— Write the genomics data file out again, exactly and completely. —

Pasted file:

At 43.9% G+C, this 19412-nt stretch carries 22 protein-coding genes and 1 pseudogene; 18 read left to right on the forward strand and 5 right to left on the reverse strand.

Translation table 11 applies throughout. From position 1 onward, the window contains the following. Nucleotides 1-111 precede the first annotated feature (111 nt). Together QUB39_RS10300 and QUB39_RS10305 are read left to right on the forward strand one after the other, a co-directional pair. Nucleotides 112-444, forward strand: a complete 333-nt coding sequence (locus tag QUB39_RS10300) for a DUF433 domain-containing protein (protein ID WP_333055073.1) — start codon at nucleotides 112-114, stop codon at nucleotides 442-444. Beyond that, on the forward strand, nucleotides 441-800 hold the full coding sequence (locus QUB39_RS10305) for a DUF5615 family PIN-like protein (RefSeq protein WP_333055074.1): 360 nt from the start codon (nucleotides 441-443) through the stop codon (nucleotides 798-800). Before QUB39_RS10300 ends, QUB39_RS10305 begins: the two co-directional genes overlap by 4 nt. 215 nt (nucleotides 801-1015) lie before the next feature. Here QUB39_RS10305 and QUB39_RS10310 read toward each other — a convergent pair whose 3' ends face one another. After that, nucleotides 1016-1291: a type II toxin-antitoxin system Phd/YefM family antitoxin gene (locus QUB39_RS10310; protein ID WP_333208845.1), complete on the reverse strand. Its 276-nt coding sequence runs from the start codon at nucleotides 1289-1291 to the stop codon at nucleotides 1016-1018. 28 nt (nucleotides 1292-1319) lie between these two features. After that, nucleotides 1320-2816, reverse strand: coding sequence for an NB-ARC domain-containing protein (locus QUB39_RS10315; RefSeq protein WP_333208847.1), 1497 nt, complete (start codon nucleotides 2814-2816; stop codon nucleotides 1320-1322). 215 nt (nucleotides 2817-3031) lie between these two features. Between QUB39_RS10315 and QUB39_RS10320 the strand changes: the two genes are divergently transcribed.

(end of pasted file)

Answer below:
At 43.9% G+C, this 19412-nt stretch carries 22 protein-coding genes and 1 pseudogene; 18 read left to right on the forward strand and 5 right to left on the reverse strand.

Translation table 11 applies throughout. From position 1 onward, the window contains the following. Nucleotides 1-111 precede the first annotated feature (111 nt). Together QUB39_RS10300 and QUB39_RS10305 are read left to right on the forward strand one after the other, a co-directional pair. Nucleotides 112-444, forward strand: a complete 333-nt coding sequence (locus tag QUB39_RS10300) for a DUF433 domain-containing protein (protein ID WP_333055073.1) — start codon at nucleotides 112-114, stop codon at nucleotides 442-444. Beyond that, on the forward strand, nucleotides 441-800 hold the full coding sequence (locus QUB39_RS10305) for a DUF5615 family PIN-like protein (RefSeq protein WP_333055074.1): 360 nt from the start codon (nucleotides 441-443) through the stop codon (nucleotides 798-800). Before QUB39_RS10300 ends, QUB39_RS10305 begins: the two co-directional genes overlap by 4 nt. 215 nt (nucleotides 801-1015) lie before the next feature. Here QUB39_RS10305 and QUB39_RS10310 read toward each other — a convergent pair whose 3' ends face one another. After that, nucleotides 1016-1291: a type II toxin-antitoxin system Phd/YefM family antitoxin gene (locus QUB39_RS10310; protein ID WP_333208845.1), complete on the reverse strand. Its 276-nt coding sequence runs from the start codon at nucleotides 1289-1291 to the stop codon at nucleotides 1016-1018. 28 nt (nucleotides 1292-1319) lie between these two features. After that, nucleotides 1320-2816, reverse strand: coding sequence for an NB-ARC domain-containing protein (locus QUB39_RS10315; RefSeq protein WP_333208847.1), 1497 nt, complete (start codon nucleotides 2814-2816; stop codon nucleotides 1320-1322). 215 nt (nucleotides 2817-3031) lie between these two features. Between QUB39_RS10315 and QUB39_RS10320 the strand changes: the two genes are divergently transcribed.